More than a million women in their early 60s have become poorer as a result of delays to their state pensions, according to a new study.
Researchers at the Institute for Fiscal Studies (IFS) found that, on average, household income of women aged between 60 and 62 was now £32 a week lower.
As a result poverty rates among that group have risen sharply, it said.
But the IFS also said the savings, and extra tax from working women, meant the state was £5.1bn a year better off.
Since 2010, women's state pension age (SPA) has been steadily raised by the government from age 60, in order to match men's SPA of 65 by 2018, with a further increase to 66 for both sexes by 2020.
Public sector debt is £1.75tn and the government borrowed £46.2bn in the past financial year.
The government said its pensions policy was "fair and sustainable" and matched continuing rises in life expectancy.
However, the campaign group Waspi (Women Against State Pension Age Inequality) said the research was shocking.
"Once again, this shows that the government has implemented state pension age reforms without adequately considering the full impact of these changes on the women affected," said Waspi director, Jane Cowley.
The IFS study showed that many women in the age group already affected by the pension change have continued working.
But the effect of waiting longer for their state pension has, on average, outweighed the gains made by those who have continued to earn a salary.
Thus the female 60 to 62 age group as a whole was earning an extra £2.5bn a year, an average of £44 per week.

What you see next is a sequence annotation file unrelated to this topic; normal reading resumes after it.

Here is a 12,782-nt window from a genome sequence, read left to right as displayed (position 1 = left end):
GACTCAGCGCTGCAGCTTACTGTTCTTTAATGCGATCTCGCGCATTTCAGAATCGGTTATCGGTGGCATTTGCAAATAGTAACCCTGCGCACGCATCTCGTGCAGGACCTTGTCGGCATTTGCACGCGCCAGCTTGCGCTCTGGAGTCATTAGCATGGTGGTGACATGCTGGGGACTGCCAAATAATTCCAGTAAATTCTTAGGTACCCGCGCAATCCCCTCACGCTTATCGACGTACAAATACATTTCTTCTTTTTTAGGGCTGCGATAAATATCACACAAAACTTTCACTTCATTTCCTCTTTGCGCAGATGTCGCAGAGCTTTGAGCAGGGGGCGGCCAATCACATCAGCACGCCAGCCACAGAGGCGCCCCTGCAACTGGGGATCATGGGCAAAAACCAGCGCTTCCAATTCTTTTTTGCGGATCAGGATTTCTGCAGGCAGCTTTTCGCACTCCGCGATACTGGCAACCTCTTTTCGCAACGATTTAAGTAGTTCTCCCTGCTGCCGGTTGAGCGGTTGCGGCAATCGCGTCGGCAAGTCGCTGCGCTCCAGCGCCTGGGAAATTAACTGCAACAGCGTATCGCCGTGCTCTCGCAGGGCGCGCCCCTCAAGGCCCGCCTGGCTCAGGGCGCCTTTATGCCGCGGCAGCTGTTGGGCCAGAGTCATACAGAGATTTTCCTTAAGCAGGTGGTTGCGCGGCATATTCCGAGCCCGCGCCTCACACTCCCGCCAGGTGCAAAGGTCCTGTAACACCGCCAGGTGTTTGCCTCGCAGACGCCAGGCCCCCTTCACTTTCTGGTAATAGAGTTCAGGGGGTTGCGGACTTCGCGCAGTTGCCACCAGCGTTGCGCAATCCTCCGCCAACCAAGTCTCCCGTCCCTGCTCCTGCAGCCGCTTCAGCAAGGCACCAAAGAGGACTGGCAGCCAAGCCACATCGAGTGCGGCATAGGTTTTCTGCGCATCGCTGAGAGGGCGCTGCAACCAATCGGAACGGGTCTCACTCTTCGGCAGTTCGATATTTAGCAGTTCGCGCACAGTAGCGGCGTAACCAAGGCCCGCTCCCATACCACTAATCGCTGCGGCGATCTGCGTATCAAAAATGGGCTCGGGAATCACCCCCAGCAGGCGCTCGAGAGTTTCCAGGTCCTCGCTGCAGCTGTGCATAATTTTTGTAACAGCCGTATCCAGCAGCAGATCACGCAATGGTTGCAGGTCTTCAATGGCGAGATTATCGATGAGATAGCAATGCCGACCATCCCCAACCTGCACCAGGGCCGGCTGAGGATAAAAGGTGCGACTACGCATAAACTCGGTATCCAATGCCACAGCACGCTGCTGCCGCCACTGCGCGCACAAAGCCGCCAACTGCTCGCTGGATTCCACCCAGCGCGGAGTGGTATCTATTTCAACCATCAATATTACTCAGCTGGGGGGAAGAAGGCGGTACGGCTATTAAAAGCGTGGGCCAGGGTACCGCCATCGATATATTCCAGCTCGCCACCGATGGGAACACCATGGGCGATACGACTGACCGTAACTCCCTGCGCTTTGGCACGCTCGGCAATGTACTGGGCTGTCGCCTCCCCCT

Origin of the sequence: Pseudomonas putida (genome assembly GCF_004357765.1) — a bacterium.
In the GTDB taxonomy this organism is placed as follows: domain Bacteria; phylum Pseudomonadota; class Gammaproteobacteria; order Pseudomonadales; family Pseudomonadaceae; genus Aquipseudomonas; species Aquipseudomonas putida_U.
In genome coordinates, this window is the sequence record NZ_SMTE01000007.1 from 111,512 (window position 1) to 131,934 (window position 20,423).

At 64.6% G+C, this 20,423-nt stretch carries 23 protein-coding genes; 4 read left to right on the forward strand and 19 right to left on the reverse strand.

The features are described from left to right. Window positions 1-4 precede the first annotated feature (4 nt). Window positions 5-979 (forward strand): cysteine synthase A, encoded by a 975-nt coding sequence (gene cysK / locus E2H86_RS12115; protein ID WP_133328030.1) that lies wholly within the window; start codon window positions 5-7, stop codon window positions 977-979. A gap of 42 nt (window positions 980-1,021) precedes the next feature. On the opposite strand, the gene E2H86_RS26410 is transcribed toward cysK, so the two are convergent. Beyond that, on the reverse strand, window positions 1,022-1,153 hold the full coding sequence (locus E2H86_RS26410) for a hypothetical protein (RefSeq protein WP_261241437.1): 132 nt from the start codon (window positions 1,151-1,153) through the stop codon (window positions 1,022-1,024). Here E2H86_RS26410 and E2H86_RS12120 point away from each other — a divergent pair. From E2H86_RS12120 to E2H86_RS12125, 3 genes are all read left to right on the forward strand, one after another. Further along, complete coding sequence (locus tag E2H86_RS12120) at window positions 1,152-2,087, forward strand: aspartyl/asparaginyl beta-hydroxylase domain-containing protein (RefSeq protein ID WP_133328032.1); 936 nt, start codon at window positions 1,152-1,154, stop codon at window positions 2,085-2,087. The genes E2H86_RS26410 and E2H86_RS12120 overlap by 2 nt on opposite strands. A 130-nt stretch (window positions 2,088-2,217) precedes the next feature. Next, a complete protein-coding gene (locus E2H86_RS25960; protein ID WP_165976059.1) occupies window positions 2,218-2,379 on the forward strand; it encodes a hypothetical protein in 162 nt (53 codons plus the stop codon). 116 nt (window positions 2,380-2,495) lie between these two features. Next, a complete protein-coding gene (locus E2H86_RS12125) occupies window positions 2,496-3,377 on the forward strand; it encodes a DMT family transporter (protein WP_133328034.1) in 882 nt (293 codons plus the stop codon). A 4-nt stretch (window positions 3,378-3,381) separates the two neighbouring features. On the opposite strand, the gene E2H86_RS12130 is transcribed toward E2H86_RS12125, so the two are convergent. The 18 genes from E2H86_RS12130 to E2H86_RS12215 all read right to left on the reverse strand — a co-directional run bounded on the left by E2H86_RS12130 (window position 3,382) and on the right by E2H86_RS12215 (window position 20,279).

But the same group has also lost £4.2bn in pension and other benefits per year, or £74 per week.
Jonathan Cribb, of the IFS, said the new policy was clearly putting pressure on the budgets of some households.
"The increased state pension age is boosting employment - and therefore earnings - of affected women but this is only partially offsetting reduced incomes from state pensions and other benefits," he said.
"Since both rich and poor women are losing out by, on average, roughly similar amounts the reform increases income poverty rates among households containing a woman who has reached age 60 but has not yet reached her state pension age."
Among those affected is Shirley McLachlan, from Aberdeen. The 61-year-old is not working owing to ill health and will not receive her state pension until she reaches the age of 66.
"I can't afford holidays. I had to give up my car and basically my life," she said.
She said she had been helped out my the kindness of family and friends, but she was buying "the cheapest, not the healthiest" items in the supermarket.
"I've got a bus pass - whoopie! - but it is the only thing I've got really, [as I'm] not getting my pension."
No material deprivation?
Looking at the worst affected individuals, the IFS calculated that absolute poverty rates - measured after housing costs - had increased from 15% of women aged between 60 and 62 to 21% of them.
It said there was no evidence of an increase in women experiencing "material deprivation" - that is, people saying the could not afford a range of important items.
Such families may have "smoothed" their spending over time, the researchers suggested.
Caroline Abrahams, at the charity Age UK, said the IFS figures were "extremely worrying".
But the changes have boosted the government finances.
The IFS said that the savings to the public purse had been boosted by the extra income tax and national insurance payments from those women continuing to work, which meant the government's total saving was now running at £5.1bn per year.
A spokesman for the Department for Work and Pensions said: "The decision to equalise and increase the state pension age is both fair and sustainable for future generations and in line with continuing rises in life expectancy.
"Women retiring today can still expect to receive the state pension for over 24.5 years on average - which is more than any generation before them and several years longer than men."
The long-standing policy of equalising women's state pension age with that of men, and then raising it for both groups, has become increasingly controversial.
The decision to equalise the SPA was first made back in 1995.
Many women who are being affected say they were never made aware of the changes, which have now come as a shock to them.